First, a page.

Many, perhaps most, would say we have lost our grip on youth sports in this country. Parents are out of control, kids aren’t achieving, coaches are misbehaving and the whole system isn’t producing the kinds of players we hope to display on an international stage.
I think this all started when we asked Dad and Mom to kindly step aside so we can pay someone who knows what they’re doing to take over. We did this to insure that Johnny and Jill had the “best” environment, the “best” teacher, and the “right” approach to this game that Mom and Dad didn’t really know but were happy to study up on so they could spend a few evenings a week out on the pitch to help the tykes learn.
What we didn’t count on was the wonderfully freeing feeling that pay for play would invite in. Wow! Now I don’t need to rush home from work to deal with the kids. I can stay late at the office or get a bit more done around the house while they’re at practice. Bonus! They can get great training and I don’t have to be there.
Now all I need to do is show up at games on the weekends and enjoy watching the kiddos play. I’ll bring junior, bring snack when it’s my turn and just relax in my chair and enjoy the game.
What we didn’t count on was the feeling of angst when Jimmy didn’t pass to Johnny – who was totally open! – or when Sam keeps losing the ball, or when that big kid on the other team – is he really only 8? – dribbles through our defense six times in a row and his coach never subs him. And can’t we do something about our goalie? He’s not even trying!
What has this coach been teaching these kids?! Does he even know what he’s doing? What are we paying this guy for? For that matter, what are we paying him?
Wait. Now look! Coach is sending in a whole new platoon of subs, just when our kids were getting it together out there. We’re sunk. That scrawny kid is afraid of the ball and the rest of ’em can’t connect 2 passes! Why did I even come for this? Now Johnny is sitting on the bench talking to another kid. He doesn’t even care that his team is getting stomped. What are we teaching him here?!
I don’t think so. But it’s what is being played out across the country. Our money has allowed us to resign from our responsibility to maintain good humor and decorum.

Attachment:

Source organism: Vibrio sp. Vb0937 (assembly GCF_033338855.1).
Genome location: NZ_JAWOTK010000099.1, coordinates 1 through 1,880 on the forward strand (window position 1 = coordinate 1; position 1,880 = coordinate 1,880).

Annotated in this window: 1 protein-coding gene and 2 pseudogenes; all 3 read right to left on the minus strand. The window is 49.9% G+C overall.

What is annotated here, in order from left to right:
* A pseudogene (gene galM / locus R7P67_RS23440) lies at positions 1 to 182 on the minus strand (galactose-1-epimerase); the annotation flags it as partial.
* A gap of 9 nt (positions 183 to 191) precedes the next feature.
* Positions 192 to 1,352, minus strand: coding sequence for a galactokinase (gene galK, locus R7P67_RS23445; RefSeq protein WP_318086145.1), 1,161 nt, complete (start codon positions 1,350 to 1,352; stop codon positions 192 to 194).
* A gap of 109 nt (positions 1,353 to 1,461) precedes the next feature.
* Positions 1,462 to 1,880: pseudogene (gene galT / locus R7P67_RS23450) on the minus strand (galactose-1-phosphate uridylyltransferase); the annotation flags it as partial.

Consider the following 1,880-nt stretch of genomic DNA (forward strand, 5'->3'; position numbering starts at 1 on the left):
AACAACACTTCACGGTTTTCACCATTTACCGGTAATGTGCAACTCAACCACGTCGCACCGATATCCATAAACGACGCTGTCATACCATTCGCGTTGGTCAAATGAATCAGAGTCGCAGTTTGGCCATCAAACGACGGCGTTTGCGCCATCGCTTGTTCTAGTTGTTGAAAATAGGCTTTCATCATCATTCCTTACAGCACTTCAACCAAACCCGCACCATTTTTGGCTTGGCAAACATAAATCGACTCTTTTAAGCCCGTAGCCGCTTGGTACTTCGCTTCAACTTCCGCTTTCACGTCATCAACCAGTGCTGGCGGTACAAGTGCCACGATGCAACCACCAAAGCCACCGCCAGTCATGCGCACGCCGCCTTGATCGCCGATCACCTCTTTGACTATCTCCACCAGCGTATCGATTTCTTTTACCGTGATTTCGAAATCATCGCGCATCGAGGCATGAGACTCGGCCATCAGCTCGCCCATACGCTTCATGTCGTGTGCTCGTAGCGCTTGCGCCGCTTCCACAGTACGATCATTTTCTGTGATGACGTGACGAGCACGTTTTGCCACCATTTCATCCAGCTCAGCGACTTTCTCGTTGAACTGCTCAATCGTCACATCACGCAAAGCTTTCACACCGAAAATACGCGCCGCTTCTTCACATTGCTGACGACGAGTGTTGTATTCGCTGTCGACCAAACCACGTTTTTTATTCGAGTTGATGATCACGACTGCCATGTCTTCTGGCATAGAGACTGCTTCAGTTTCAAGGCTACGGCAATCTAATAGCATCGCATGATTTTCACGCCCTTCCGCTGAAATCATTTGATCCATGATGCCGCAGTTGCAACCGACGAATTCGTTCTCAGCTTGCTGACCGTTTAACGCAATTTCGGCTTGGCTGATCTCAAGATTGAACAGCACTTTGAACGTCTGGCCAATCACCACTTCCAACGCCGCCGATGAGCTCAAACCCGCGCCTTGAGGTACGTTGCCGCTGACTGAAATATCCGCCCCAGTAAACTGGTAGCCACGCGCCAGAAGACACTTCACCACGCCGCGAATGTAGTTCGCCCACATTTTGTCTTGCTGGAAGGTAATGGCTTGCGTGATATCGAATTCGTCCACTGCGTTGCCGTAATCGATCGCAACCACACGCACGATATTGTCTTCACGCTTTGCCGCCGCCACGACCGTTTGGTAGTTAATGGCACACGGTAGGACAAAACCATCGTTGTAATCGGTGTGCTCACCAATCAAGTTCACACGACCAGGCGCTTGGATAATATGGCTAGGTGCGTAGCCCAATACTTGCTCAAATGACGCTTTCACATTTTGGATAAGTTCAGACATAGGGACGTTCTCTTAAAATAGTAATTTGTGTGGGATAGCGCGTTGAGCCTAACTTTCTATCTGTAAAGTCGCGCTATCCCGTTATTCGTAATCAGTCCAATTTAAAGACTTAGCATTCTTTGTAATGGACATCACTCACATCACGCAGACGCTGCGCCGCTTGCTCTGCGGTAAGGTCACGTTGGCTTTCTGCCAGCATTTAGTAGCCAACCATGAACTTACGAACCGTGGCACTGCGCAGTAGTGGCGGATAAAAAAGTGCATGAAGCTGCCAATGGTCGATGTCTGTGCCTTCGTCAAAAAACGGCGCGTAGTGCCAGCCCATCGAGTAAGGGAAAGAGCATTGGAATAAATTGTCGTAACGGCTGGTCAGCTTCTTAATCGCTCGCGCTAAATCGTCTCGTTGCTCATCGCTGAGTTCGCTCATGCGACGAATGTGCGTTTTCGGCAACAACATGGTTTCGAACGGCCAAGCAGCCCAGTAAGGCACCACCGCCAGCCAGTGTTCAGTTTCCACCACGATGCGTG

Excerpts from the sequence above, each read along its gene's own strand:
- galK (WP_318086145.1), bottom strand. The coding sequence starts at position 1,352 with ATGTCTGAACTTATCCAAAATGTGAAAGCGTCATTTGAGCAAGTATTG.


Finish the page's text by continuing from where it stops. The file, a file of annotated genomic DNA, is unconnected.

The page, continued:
We have a right to criticize this coach because we’re paying him. We have a right to insist on playing time because we’re paying for it. We’ll say what we think about his coaching approach because he doesn’t see what we see and he needs to know!
When parent-coaches were ushered out, we apparently ushered this parenting in. Then, in many instances, we became the worst versions of ourselves.
Who’s to fault Charlie Boehm for tweeting, “Teach the children well. But slap some sense into the parents while you’re at it.”?
Back when we were coaches we:
- knew how hard it was to play every player
- felt the pressure to win
- empathized with the opposing coach who had a weaker squad because…
- sometimes we were over-matched and acted in unsporting ways.
- heard what the parents sounded like shouting at their kids
- heard from the kids what it felt like to be shouted at
- kicked ourselves for yelling at our own kid and apologized for same
- saw the value of time well spent with the kids, win, lose or draw
- demonstrated the value of volunteering our time
- showed the kids they were worth it
- learned things about ourselves as the game asked it from us
- worked on our skill so we could become better teachers
- took our responsibility as mentor and role model seriously
- gained more than money could ever buy.
I wrote Fit2Finish: Keeping Your Soccer Players in the Game for those coaches. The dedicated volunteer coaches who wanted to teach kids to compete well in the game while helping them stay healthy and fit, because that’s what will help them succeed in life.
Dedication to the team, playing the role you’re assigned, giving it your best regardless of outcome – even if it means giving up time when you could be doing something else – speaks volumes. Choosing to coach says all these things to our kids in ways nothing else can.
Before we dismiss being a volunteer coach as something parents just don’t do anymore, we must consider what a paid coach is costing us. Not just in dollars and cents, but in hollers and sense. We may be missing the chance of a lifetime and making fools of ourselves in the meantime.
There are lots of great resources to help you be a great coach for your kids’ team(s). If you’d like the Fit2Finish resource to be among yours, sign up to receive news from the Fit2Finish blog or contact me for your copy of Keeping Your Soccer Players in the Game, free to the first 25 coaches who respond.